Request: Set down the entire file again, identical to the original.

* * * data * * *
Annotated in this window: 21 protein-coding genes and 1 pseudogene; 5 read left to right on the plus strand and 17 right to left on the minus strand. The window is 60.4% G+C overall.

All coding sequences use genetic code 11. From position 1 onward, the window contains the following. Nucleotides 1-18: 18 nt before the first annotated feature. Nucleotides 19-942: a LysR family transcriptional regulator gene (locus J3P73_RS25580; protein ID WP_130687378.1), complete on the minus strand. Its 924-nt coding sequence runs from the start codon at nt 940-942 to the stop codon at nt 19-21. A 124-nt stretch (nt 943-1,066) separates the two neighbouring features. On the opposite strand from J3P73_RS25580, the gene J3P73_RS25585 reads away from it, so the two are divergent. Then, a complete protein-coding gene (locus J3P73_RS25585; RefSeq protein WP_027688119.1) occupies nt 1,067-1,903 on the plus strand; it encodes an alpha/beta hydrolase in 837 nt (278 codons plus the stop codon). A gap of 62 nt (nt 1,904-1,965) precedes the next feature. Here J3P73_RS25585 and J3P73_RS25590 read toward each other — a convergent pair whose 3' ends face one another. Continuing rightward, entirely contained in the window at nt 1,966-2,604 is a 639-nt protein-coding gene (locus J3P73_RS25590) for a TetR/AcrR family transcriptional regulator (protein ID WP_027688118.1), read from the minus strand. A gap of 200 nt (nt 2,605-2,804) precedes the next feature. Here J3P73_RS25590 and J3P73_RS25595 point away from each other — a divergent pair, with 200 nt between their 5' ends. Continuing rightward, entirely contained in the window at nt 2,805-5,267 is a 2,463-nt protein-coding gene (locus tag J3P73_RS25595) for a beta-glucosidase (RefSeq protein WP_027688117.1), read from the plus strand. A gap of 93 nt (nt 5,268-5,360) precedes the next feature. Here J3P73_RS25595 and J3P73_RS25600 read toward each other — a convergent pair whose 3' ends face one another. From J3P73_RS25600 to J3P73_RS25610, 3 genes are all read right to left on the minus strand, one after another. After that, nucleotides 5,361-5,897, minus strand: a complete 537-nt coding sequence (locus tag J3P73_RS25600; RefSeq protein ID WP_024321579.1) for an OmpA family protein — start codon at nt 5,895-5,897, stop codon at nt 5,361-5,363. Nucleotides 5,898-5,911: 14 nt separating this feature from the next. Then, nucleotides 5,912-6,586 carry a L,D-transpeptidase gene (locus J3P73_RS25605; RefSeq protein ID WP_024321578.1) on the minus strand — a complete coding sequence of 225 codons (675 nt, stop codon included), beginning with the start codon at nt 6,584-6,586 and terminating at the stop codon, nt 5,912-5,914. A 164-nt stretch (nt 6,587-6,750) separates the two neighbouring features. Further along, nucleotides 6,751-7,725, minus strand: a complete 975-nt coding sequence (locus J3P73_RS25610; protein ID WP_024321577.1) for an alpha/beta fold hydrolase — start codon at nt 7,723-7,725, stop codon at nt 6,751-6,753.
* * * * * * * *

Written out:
Annotated in this window: 21 protein-coding genes and 1 pseudogene; 5 read left to right on the plus strand and 17 right to left on the minus strand. The window is 60.4% G+C overall.

All coding sequences use genetic code 11. From position 1 onward, the window contains the following. Nucleotides 1-18: 18 nt before the first annotated feature. Nucleotides 19-942: a LysR family transcriptional regulator gene (locus J3P73_RS25580; protein ID WP_130687378.1), complete on the minus strand. Its 924-nt coding sequence runs from the start codon at nt 940-942 to the stop codon at nt 19-21. A 124-nt stretch (nt 943-1,066) separates the two neighbouring features. On the opposite strand from J3P73_RS25580, the gene J3P73_RS25585 reads away from it, so the two are divergent. Then, a complete protein-coding gene (locus J3P73_RS25585; RefSeq protein WP_027688119.1) occupies nt 1,067-1,903 on the plus strand; it encodes an alpha/beta hydrolase in 837 nt (278 codons plus the stop codon). A gap of 62 nt (nt 1,904-1,965) precedes the next feature. Here J3P73_RS25585 and J3P73_RS25590 read toward each other — a convergent pair whose 3' ends face one another. Continuing rightward, entirely contained in the window at nt 1,966-2,604 is a 639-nt protein-coding gene (locus J3P73_RS25590) for a TetR/AcrR family transcriptional regulator (protein ID WP_027688118.1), read from the minus strand. A gap of 200 nt (nt 2,605-2,804) precedes the next feature. Here J3P73_RS25590 and J3P73_RS25595 point away from each other — a divergent pair, with 200 nt between their 5' ends. Continuing rightward, entirely contained in the window at nt 2,805-5,267 is a 2,463-nt protein-coding gene (locus tag J3P73_RS25595) for a beta-glucosidase (RefSeq protein WP_027688117.1), read from the plus strand. A gap of 93 nt (nt 5,268-5,360) precedes the next feature. Here J3P73_RS25595 and J3P73_RS25600 read toward each other — a convergent pair whose 3' ends face one another. From J3P73_RS25600 to J3P73_RS25610, 3 genes are all read right to left on the minus strand, one after another. After that, nucleotides 5,361-5,897, minus strand: a complete 537-nt coding sequence (locus tag J3P73_RS25600; RefSeq protein ID WP_024321579.1) for an OmpA family protein — start codon at nt 5,895-5,897, stop codon at nt 5,361-5,363. Nucleotides 5,898-5,911: 14 nt separating this feature from the next. Then, nucleotides 5,912-6,586 carry a L,D-transpeptidase gene (locus J3P73_RS25605; RefSeq protein ID WP_024321578.1) on the minus strand — a complete coding sequence of 225 codons (675 nt, stop codon included), beginning with the start codon at nt 6,584-6,586 and terminating at the stop codon, nt 5,912-5,914. A 164-nt stretch (nt 6,587-6,750) separates the two neighbouring features. Further along, nucleotides 6,751-7,725, minus strand: a complete 975-nt coding sequence (locus J3P73_RS25610; protein ID WP_024321577.1) for an alpha/beta fold hydrolase — start codon at nt 7,723-7,725, stop codon at nt 6,751-6,753.